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Tech City: Social discovery app helps you find your friends

PUBLISHED: 16:30 21 October 2015

Rich Pleeth quit his job at GetTaxi to start Sup

Rich Pleeth quit his job at GetTaxi to start Sup

Jonathan Bjerg Møller +45 2818 2992 info@jbmfoto.com www.jbmfoto.com

Tech City is the third largest technology hub in the world, and it’s right on our doorstep. Each week, we bring you news from the thriving area around Old Street roundabout. This week, Sophie Inge speaks to one of the founders of the social discovery app Sup, just two weeks after its launch

In March, Rich Pleeth took a leap of faith when he quit his job as chief marketing officer for GetTaxi to start his own app.

Drawing from his own experience of working for the Uber competitor, the former Google employee has created a social discovery app that alerts people when their friends are nearby.

“When I was working for other companies, I was often in a different city – so I’d always check in on Facebook, hoping that one of my friends would be nearby,” says Mr Pleeth, 30.

“Sometimes a friend would say: ‘Oh, I’m just down the road’, but I’d usually get the message two hours or two days later – it was never instant.”

With apps like Find My Friends already on the market, the idea of locating nearby friends is nothing new. The difference with his new app – called Sup – is that Mr Pleeth claims it is stalker-proof.

“You can only see people on a radar – not on a map – and can’t tell whether they are north, east, south or west,” he explains. “So, hopefully, it eradicates stalking. The possibility of attracting stalkers is why these kind of apps have failed in the past.”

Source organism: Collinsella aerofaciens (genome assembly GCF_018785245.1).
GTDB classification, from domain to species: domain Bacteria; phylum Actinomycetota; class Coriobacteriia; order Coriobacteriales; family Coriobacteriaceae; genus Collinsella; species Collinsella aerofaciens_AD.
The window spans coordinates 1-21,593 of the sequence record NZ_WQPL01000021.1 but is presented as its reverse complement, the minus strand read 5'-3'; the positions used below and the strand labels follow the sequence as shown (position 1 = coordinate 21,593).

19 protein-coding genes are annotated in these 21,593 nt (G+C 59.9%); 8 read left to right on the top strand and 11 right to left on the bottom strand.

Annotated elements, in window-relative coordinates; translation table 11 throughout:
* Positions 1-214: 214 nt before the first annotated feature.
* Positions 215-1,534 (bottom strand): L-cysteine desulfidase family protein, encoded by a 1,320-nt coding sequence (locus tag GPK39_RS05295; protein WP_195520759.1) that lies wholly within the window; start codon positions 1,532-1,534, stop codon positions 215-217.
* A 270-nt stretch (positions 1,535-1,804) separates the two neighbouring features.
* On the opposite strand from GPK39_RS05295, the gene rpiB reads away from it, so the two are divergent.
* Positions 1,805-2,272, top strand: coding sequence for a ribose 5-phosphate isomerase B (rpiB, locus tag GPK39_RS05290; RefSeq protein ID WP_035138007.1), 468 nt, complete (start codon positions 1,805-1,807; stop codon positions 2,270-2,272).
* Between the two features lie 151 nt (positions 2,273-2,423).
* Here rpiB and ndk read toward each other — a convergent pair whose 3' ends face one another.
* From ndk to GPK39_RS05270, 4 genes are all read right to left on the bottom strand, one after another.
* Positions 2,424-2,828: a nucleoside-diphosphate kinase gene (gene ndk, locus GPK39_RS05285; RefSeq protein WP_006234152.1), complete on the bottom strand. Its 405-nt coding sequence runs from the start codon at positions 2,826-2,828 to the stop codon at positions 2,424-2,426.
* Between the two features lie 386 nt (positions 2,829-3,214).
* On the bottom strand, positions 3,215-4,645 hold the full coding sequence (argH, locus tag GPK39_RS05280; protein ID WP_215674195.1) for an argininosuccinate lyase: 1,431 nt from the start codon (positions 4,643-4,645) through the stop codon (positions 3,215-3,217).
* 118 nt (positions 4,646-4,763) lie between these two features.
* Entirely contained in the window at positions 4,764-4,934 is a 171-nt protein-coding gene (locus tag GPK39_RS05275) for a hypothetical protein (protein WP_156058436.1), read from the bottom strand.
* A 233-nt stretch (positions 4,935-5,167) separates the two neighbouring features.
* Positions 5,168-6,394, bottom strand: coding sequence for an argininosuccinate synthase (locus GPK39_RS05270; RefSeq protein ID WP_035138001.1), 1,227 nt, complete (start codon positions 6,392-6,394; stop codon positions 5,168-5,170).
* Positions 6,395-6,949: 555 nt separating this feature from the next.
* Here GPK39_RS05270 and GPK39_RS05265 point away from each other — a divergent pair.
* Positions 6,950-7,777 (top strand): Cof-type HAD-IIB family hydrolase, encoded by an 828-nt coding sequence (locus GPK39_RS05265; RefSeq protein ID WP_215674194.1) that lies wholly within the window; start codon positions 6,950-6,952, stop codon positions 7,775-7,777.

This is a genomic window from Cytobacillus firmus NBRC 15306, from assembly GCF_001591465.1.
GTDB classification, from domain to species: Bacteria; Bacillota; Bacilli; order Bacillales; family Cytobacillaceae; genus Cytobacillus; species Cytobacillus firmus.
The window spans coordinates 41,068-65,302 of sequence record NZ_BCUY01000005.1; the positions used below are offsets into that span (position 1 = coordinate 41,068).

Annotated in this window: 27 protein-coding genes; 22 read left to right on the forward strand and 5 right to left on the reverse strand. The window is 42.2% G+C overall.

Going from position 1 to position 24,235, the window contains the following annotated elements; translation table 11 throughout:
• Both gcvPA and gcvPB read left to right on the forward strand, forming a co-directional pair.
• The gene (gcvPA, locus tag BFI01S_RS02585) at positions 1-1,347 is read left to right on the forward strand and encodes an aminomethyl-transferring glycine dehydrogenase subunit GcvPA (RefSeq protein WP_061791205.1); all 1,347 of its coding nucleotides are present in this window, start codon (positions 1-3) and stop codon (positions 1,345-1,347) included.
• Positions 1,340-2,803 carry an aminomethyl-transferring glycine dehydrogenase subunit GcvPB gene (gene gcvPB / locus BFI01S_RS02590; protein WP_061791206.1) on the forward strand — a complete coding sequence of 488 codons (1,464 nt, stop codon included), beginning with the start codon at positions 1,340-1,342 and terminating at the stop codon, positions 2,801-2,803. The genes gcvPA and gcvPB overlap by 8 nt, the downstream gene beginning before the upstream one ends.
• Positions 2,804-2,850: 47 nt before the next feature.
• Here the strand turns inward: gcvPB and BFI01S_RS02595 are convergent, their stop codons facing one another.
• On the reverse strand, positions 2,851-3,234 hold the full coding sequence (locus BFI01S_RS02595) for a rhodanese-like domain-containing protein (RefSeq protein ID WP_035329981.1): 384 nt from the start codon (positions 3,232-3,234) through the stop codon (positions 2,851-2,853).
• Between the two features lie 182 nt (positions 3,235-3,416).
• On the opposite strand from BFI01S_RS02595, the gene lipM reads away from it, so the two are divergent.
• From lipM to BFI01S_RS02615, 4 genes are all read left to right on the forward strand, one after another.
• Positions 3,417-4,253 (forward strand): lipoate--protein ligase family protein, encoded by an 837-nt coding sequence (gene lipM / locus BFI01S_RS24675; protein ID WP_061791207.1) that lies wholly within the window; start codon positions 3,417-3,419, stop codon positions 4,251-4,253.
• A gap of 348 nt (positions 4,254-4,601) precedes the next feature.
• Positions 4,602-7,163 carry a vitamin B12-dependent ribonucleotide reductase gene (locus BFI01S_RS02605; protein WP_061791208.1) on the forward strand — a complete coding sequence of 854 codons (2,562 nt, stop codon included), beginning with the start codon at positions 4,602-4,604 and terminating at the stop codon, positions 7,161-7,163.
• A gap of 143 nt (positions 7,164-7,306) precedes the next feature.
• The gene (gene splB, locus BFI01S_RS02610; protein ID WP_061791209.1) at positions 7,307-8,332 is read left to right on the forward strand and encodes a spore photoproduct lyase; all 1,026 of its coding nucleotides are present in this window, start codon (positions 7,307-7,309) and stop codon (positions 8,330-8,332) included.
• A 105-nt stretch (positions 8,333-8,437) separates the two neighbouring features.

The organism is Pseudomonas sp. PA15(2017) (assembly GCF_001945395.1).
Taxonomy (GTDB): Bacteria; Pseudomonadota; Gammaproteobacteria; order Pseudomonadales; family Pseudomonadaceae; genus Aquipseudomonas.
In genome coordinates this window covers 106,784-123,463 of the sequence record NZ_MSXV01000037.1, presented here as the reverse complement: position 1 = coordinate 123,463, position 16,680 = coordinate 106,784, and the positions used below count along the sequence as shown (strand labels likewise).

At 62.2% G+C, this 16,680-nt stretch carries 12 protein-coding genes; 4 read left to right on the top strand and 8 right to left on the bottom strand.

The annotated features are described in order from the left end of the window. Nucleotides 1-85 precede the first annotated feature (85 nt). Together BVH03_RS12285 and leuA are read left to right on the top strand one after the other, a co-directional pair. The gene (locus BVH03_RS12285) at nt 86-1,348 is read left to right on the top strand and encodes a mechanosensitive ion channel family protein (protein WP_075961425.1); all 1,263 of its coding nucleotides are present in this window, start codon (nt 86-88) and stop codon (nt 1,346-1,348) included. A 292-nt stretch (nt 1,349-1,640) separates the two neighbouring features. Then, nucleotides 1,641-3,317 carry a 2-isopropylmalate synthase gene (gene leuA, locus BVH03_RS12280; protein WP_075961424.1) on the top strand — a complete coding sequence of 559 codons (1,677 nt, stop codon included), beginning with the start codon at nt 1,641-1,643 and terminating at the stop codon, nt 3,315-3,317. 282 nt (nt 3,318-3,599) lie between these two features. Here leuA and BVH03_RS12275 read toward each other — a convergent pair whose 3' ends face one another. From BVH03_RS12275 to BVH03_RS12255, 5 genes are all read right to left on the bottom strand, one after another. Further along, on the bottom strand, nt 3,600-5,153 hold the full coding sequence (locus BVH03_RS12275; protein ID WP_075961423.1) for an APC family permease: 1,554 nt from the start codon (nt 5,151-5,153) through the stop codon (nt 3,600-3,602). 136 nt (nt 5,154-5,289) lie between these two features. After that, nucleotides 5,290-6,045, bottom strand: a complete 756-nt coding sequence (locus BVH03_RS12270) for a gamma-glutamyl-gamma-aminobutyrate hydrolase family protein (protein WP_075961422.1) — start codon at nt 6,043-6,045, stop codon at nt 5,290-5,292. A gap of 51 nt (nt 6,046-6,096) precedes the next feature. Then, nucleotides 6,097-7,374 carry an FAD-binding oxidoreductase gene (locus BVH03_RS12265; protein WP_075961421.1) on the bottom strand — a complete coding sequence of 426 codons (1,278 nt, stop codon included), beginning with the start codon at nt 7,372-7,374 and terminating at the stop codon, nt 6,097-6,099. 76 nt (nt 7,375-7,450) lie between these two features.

The principle of the app, he says, is simple: “To create a seamless, beautiful experience for people to see their friends more.”

Once users have seen that their friend is nearby, they can tap on their friend’s profile picture and send either a Sup, Voice Sup or text asking to meet up with them. Alternatively, if you’re feeling shy you can choose to “go dark” so that you don’t appear on the radar.

Launched just two weeks ago with co-founders Robin Gadsby, 42, and Al Fayolle, 39, the app is already off to a promising start.

An impressive list of investors, including the Innocent drinks founders through their JamJar fund, have backed it to the tune of $1.1million.

But it hasn’t been easy.

“It was terrifying quitting my job and not knowing what I was going to do on Monday morning,” says Mr Pleeth.

But as he soon found out, fundraising for the app became a full-time job.

“I was having breakfast meetings, meetings between breakfast and lunch, lunch meetings, afternoon meetings, dinners, then networking drinks. I had to break up with my girlfriend. That’s what a start-up is – it really takes over your life.”

His friends were mostly supportive of his business venture, he says, and a few assumed he’d become rich overnight.

“Lots of people look at start-ups with rose-tinted glasses, thinking you’re going to be the next unicorn and make a billion dollars.

“The reality is that very few start-ups actually get funded in the beginning, and very few are successful.”

To add to the pressure, the team knew some people thought they’d never make it.

“Sometimes, you get emails where people have accidentally CC-ed you, saying: ‘Terrible idea, but nice guy.’ And you think ‘Well, I don’t think I’m supposed to be reading this, but thanks’.”

The key to having a good chance of success, says Mr Pleeth, is never doubting your idea will succeed.

“No one is going to believe in your idea as much as you do, and you just have to keep up the

momentum and enthusiasm whenever you go into an investor meeting.”

He also advises going to as many network events and tech meet-ups as possible.

“You never know, you might bump into that one person who says: ‘Oh, that’s a great idea – I’m going to introduce you to my friend X, who has a million-dollar fund and will want to invest.’”

Based in a co-working space in the heart of Tech City, the team is comprised of the three founders, three developers and a chief technology officer. There is also a community manager based in the US.

It’s still early days, but there are plans for a big marketing campaign in the coming months.

Meanwhile, the team is developing the app for iPhone 6S and the Apple watch.

You can download the app from supme.co. To find out more about the app visit supmenow.com.

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